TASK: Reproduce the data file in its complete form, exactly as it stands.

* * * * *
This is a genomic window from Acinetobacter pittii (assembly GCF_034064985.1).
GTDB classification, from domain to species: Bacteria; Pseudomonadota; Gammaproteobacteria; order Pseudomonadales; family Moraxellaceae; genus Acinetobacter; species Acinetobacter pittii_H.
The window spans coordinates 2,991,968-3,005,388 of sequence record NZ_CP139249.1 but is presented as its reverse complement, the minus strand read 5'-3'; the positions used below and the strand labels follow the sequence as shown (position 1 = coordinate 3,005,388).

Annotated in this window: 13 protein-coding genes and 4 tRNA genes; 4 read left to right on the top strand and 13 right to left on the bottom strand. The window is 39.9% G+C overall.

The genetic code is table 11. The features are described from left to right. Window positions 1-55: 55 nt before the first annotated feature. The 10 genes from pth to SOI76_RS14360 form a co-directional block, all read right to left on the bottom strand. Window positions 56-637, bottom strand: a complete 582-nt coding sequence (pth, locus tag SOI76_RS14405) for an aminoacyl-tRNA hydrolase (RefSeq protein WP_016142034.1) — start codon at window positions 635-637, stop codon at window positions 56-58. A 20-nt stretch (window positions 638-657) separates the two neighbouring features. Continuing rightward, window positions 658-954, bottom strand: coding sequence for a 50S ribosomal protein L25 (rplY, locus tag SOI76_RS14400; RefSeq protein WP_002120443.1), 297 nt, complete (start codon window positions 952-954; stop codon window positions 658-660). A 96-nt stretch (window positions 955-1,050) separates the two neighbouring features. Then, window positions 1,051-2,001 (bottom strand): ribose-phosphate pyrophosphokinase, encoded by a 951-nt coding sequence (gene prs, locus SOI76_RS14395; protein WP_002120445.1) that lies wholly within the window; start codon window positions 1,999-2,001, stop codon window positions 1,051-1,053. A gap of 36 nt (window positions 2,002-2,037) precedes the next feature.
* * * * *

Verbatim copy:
This is a genomic window from Acinetobacter pittii (assembly GCF_034064985.1).
GTDB classification, from domain to species: Bacteria; Pseudomonadota; Gammaproteobacteria; order Pseudomonadales; family Moraxellaceae; genus Acinetobacter; species Acinetobacter pittii_H.
The window spans coordinates 2,991,968-3,005,388 of sequence record NZ_CP139249.1 but is presented as its reverse complement, the minus strand read 5'-3'; the positions used below and the strand labels follow the sequence as shown (position 1 = coordinate 3,005,388).

Annotated in this window: 13 protein-coding genes and 4 tRNA genes; 4 read left to right on the top strand and 13 right to left on the bottom strand. The window is 39.9% G+C overall.

The genetic code is table 11. The features are described from left to right. Window positions 1-55: 55 nt before the first annotated feature. The 10 genes from pth to SOI76_RS14360 form a co-directional block, all read right to left on the bottom strand. Window positions 56-637, bottom strand: a complete 582-nt coding sequence (pth, locus tag SOI76_RS14405) for an aminoacyl-tRNA hydrolase (RefSeq protein WP_016142034.1) — start codon at window positions 635-637, stop codon at window positions 56-58. A 20-nt stretch (window positions 638-657) separates the two neighbouring features. Continuing rightward, window positions 658-954, bottom strand: coding sequence for a 50S ribosomal protein L25 (rplY, locus tag SOI76_RS14400; RefSeq protein WP_002120443.1), 297 nt, complete (start codon window positions 952-954; stop codon window positions 658-660). A 96-nt stretch (window positions 955-1,050) separates the two neighbouring features. Then, window positions 1,051-2,001 (bottom strand): ribose-phosphate pyrophosphokinase, encoded by a 951-nt coding sequence (gene prs, locus SOI76_RS14395; protein WP_002120445.1) that lies wholly within the window; start codon window positions 1,999-2,001, stop codon window positions 1,051-1,053. A gap of 36 nt (window positions 2,002-2,037) precedes the next feature.